What recourse does a person have for dealing with Premiere Radio networks?
August 30, 2005 8:04 AM   Subscribe

My boyfriend tried to subscribe to a Premiere Radio networks feed today and it would not accept his credit card/debit card or the address on his credit card. He has no access to the show he wants, or any show. He checked his bank account to make sure they didn't charge him and lo and behold - they did - 14 times.

He spoke to a manager at the company and they said that their policy was to charge him and to refund the money.

The money totals $700. He does not have that much in his bank account - and he has to pay rent within the next few days.

He also spoke with the folks at Wachovia and they said all they could do was wait; they would not cancel the charges.

What can he do to fix this? If anything?
posted by tozturk to Shopping (15 answers total)
I am confused what you mean by their "policy is to charge him and to refund the money". Does this mean "no"?
posted by rolypolyman at 8:07 AM on August 30, 2005

Response by poster: Essentially, yes. They said they will charge him 14 times and then refund him the money.
posted by tozturk at 8:10 AM on August 30, 2005

Wachovia should be able to stop payment. If they don't, tell him to tell them that he plans to cancel the account and take his business elsewhere. (My credit card tried to force me to American Express from Visa. I refused, and they said it was standard policy -- everyone was being switched over. I said to cancel the account, and lo and behold -- they magically found a way to keep my Visa card). Also -- and this is a sad state of customer service -- but I find, if I call and don't get the desired response from the customer service rep, I just call right back and get another rep that is usually more helpful. Tell him to try calling the bank back again to see if he gets someone a bit more helpful before he tries threatening them.
I have never heard of ANY reputable business charging someone more than twice (and the twice is often a web error or human mistake of some kind).
posted by j at 8:17 AM on August 30, 2005

He should call Wachovia again and demand to speak to someone higher up. I'm not a lawyer, but I can't believe he's going to responsible for $700 in plainly fradulent charges. He should also call back Premiere and explain (very calmly) to them that if the money isn't returned to him immediately he'll have no choice but to pursue other avenues of restitution.

What a terrible company.
posted by BackwardsCity at 8:21 AM on August 30, 2005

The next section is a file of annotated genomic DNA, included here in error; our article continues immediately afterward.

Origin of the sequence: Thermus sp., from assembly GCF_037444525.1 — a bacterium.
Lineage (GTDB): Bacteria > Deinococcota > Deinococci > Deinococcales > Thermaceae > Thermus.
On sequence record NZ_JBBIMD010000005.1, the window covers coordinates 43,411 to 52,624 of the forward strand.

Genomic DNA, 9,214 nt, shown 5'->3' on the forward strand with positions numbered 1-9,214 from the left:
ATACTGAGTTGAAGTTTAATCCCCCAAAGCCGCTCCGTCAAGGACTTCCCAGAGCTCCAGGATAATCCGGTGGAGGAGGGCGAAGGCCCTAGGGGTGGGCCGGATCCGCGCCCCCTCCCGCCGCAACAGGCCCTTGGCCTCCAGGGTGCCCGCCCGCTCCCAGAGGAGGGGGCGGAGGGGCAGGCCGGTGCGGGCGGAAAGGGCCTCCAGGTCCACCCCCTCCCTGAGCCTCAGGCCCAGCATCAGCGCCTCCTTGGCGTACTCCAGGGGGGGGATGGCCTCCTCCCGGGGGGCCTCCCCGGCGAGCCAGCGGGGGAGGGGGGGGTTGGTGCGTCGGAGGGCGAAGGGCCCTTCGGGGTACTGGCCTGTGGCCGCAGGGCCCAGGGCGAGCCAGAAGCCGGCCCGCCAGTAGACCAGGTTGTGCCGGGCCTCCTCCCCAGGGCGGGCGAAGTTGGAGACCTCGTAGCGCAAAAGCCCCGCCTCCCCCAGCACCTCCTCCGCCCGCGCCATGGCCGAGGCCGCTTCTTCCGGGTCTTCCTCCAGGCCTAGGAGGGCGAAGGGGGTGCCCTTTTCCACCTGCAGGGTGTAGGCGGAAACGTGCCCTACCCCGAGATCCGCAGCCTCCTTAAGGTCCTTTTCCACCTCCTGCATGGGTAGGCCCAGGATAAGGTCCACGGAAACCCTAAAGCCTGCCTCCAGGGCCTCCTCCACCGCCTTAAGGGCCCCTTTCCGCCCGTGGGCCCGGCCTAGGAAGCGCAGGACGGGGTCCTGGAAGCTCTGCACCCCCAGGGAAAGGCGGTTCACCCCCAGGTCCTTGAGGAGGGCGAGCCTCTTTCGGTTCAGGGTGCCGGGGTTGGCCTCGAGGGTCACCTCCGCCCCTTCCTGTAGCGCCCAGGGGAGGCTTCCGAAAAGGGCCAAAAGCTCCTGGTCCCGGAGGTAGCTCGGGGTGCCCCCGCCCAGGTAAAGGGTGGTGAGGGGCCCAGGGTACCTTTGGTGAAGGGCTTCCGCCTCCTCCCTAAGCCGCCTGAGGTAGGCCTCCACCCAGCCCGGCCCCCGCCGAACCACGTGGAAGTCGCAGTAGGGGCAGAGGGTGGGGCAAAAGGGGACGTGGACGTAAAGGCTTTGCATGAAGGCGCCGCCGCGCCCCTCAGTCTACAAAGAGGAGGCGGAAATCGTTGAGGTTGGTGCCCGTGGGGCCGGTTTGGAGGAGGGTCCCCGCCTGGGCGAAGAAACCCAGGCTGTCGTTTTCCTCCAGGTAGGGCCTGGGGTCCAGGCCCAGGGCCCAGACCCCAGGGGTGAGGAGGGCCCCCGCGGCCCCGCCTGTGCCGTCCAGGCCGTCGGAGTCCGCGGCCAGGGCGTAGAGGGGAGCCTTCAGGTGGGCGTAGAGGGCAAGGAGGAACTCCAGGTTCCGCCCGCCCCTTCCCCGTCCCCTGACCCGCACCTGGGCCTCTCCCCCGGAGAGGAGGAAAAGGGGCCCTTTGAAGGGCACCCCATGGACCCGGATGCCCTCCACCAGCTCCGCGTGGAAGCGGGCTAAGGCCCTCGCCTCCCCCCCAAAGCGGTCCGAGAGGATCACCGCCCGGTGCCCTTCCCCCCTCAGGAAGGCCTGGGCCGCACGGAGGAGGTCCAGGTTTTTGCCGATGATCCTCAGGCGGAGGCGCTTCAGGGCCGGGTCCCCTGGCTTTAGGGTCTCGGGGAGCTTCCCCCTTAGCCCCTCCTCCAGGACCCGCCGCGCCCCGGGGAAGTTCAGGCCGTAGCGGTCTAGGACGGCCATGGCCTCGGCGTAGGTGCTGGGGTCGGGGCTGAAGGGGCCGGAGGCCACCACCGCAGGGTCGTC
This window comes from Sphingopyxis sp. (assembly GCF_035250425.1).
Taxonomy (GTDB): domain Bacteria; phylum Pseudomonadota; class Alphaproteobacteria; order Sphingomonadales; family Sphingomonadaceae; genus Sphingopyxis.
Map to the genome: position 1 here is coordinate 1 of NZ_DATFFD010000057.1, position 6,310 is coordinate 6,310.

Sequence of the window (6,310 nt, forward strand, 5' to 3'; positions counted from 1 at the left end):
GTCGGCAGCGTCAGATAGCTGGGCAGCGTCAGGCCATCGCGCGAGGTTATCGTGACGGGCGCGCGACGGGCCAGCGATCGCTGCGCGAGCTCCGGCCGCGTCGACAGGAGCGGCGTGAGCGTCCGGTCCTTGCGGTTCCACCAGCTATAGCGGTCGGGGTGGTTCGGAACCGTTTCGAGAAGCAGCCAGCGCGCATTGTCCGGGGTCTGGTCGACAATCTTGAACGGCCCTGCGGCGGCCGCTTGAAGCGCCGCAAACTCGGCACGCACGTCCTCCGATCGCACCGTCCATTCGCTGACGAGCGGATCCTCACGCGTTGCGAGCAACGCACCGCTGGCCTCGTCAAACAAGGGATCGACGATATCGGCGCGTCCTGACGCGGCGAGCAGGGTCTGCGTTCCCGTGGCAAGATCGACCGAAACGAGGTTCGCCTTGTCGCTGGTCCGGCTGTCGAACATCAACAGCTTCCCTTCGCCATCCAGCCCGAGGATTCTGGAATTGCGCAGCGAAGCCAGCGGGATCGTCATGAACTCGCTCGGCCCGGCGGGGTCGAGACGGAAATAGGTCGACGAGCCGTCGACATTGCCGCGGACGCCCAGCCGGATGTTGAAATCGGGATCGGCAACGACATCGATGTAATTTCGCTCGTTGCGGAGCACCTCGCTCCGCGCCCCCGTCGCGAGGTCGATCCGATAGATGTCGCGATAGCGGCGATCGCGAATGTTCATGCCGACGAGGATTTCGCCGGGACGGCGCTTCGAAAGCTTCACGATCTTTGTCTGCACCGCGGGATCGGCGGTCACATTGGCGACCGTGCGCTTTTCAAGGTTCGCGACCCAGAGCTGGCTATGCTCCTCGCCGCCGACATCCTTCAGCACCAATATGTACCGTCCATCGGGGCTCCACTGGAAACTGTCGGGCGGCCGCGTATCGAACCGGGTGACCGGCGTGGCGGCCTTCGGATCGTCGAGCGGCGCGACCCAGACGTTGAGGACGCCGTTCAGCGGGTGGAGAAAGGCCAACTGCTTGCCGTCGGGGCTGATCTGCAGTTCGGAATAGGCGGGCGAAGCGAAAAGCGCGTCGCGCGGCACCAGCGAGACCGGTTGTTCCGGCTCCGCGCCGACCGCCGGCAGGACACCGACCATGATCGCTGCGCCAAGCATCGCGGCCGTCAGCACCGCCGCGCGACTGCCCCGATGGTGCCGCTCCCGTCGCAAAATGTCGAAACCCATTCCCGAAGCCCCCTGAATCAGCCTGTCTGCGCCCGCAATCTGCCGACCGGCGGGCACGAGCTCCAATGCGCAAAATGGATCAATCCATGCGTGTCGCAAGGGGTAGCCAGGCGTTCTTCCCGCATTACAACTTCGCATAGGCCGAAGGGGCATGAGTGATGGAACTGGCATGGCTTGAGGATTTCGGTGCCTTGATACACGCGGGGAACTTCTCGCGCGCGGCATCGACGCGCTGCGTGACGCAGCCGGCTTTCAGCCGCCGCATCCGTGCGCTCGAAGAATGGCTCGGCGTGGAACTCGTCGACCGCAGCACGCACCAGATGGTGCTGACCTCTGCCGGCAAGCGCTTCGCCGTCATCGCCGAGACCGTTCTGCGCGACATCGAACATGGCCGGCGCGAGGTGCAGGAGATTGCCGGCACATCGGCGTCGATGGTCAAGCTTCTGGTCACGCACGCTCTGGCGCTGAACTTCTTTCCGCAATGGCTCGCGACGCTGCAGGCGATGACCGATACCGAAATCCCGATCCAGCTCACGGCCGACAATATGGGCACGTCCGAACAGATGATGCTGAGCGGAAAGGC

I actually find the actions of his bank more outrageous than the actions of Premiere Radio.

Unfortunately, his experience with his bank is par for course: debit cards may work like credit cards, but they do not offer the same kind of protection that you'd get from a regular credit agency. Under normal circumstances, you'd call up VISA/MC/Amex, describe the situation, and they'd immediately cancel the charges. Banks, on the other hand, are far more paranoid/pussy-footed about this sort of thing, which is why you should always charge items on real credit cards, not debit cards.

I would call the bank back again, explain the situation one more time, and tell them you're outraged at their treatment. Threaten to cancel the account entirely and make a formal complaint to whatever Better Business Bureau you have up there. Naturally, do the same for the Radio network.
posted by Civil_Disobedient at 8:22 AM on August 30, 2005

In my experience, If it's a debit card, standard procedure is to wait for the company that made the charges to reverse them. If they don't after a certain time (a week or so), only then will your bank reverse the charges for you. Your boyfriend should persist with the radio people to reverse the charges on the card, instantly crediting your account. They're certainly way in the wrong. $700 is a non-trivial amount of money to a person, and a trivial amount for a company.
posted by zsazsa at 8:23 AM on August 30, 2005

Seconding j's advice not to go off half-cocked and threaten anyone. Calm is key. Also seconding the advice to keep calling Wachovia until you get someone competent and helpful. It never hurts to speak to a manager.

Sending emails to Wachovia customer service will also create a paper trail that could help you later.
posted by BackwardsCity at 8:23 AM on August 30, 2005

Best answer: Most banks will not do anything to resolve an account issue like this unless they are contacted by the merchant. Therefore, it's Premiere your boyfriend should be leaning on the most heavily. (Also keep in mind: most banks won't cover overdraft fees that result from error other than their own.)

You might want to make sure this isn't just a funds hold issue, which would be easier to resolve. (i.e., Premiere requests a release on those holds, rather than having to issue a credit.)

Assuming it's not...find out how quickly Premiere turns around credits. They should at least have a ballpark estimate. I also wouldn't be wildly optimistic about it being soon, but it can't hurt to ask. If they're vague and unpromising and (most important) unwilling to contact the bank, it's time to bust out the let-me-speak-to-your-supervisor boots.

All of that said: If your boyfriend hasn't been to Wachovia in person and literally sat down with someone to discuss the problem, I suggest he try that. They might have suggestions in the neighborhood of charge dispute and/or payment stoppage. I wouldn't suggest making the effort for other banks, but I've heard that face-to-face does sometimes go a long way for Wachovia customers when phone/email does not.